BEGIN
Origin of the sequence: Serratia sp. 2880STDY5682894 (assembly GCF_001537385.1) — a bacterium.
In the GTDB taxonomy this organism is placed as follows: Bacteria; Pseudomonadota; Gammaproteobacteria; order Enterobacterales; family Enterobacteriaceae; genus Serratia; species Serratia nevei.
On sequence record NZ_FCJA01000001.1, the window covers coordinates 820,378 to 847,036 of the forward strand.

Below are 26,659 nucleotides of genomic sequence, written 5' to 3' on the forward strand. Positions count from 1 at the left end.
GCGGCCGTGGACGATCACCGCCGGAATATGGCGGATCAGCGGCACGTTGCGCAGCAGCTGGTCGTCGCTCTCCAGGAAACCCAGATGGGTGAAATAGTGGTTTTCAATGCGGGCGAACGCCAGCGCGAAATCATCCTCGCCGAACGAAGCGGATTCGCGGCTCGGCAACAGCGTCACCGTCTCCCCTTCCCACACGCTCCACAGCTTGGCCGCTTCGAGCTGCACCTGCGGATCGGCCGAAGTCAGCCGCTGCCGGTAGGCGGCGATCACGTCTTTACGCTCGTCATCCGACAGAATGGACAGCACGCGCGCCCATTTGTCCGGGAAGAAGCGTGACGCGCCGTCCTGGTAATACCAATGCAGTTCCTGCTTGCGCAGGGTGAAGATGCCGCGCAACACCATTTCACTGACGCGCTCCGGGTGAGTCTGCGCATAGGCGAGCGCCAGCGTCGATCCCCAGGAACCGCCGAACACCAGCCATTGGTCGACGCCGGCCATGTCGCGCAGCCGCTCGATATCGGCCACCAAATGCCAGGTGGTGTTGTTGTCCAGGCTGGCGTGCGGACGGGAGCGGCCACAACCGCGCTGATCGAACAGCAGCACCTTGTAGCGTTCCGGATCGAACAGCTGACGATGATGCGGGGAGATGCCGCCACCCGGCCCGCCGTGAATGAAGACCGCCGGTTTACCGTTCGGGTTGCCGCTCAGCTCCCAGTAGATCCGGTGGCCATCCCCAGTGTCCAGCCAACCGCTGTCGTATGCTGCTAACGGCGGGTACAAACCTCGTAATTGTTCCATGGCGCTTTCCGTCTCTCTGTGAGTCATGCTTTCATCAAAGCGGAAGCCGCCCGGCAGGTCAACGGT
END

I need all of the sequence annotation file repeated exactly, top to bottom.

Origin of the sequence: Serratia sp. 2880STDY5682894 (assembly GCF_001537385.1) — a bacterium.
In the GTDB taxonomy this organism is placed as follows: Bacteria; Pseudomonadota; Gammaproteobacteria; order Enterobacterales; family Enterobacteriaceae; genus Serratia; species Serratia nevei.
On sequence record NZ_FCJA01000001.1, the window covers coordinates 820,378 to 847,036 of the forward strand.

Below are 26,659 nucleotides of genomic sequence, written 5' to 3' on the forward strand. Positions count from 1 at the left end.
GCGGCCGTGGACGATCACCGCCGGAATATGGCGGATCAGCGGCACGTTGCGCAGCAGCTGGTCGTCGCTCTCCAGGAAACCCAGATGGGTGAAATAGTGGTTTTCAATGCGGGCGAACGCCAGCGCGAAATCATCCTCGCCGAACGAAGCGGATTCGCGGCTCGGCAACAGCGTCACCGTCTCCCCTTCCCACACGCTCCACAGCTTGGCCGCTTCGAGCTGCACCTGCGGATCGGCCGAAGTCAGCCGCTGCCGGTAGGCGGCGATCACGTCTTTACGCTCGTCATCCGACAGAATGGACAGCACGCGCGCCCATTTGTCCGGGAAGAAGCGTGACGCGCCGTCCTGGTAATACCAATGCAGTTCCTGCTTGCGCAGGGTGAAGATGCCGCGCAACACCATTTCACTGACGCGCTCCGGGTGAGTCTGCGCATAGGCGAGCGCCAGCGTCGATCCCCAGGAACCGCCGAACACCAGCCATTGGTCGACGCCGGCCATGTCGCGCAGCCGCTCGATATCGGCCACCAAATGCCAGGTGGTGTTGTTGTCCAGGCTGGCGTGCGGACGGGAGCGGCCACAACCGCGCTGATCGAACAGCAGCACCTTGTAGCGTTCCGGATCGAACAGCTGACGATGATGCGGGGAGATGCCGCCACCCGGCCCGCCGTGAATGAAGACCGCCGGTTTACCGTTCGGGTTGCCGCTCAGCTCCCAGTAGATCCGGTGGCCATCCCCAGTGTCCAGCCAACCGCTGTCGTATGCTGCTAACGGCGGGTACAAACCTCGTAATTGTTCCATGGCGCTTTCCGTCTCTCTGTGAGTCATGCTTTCATCAAAGCGGAAGCCGCCCGGCAGGTCAACGGT